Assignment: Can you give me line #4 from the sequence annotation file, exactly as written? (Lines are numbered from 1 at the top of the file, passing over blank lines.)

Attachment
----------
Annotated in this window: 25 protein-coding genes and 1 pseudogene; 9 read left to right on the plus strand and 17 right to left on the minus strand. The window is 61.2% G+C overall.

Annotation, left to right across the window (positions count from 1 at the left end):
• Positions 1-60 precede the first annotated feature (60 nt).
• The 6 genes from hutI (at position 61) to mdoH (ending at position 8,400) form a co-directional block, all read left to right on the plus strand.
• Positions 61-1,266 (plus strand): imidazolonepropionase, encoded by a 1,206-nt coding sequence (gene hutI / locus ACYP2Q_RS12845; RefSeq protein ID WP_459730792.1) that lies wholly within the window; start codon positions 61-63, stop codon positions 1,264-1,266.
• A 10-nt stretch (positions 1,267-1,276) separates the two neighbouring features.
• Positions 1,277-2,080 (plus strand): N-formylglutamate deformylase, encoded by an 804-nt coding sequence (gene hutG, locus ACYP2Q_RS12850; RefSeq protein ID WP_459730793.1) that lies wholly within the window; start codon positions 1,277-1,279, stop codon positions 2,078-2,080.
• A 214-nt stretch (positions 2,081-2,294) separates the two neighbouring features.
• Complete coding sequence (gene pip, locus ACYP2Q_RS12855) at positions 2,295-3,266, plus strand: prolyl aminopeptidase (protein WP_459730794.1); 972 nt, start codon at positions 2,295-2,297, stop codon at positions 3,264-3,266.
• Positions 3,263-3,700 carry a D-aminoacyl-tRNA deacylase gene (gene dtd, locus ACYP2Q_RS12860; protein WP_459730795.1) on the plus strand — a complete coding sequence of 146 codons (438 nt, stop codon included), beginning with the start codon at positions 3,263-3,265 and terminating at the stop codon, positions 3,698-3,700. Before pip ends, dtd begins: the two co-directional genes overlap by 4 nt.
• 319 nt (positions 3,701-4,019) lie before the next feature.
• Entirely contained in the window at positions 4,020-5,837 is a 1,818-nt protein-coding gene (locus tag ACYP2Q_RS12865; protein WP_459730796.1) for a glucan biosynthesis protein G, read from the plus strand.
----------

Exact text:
• The 6 genes from hutI (at position 61) to mdoH (ending at position 8,400) form a co-directional block, all read left to right on the plus strand.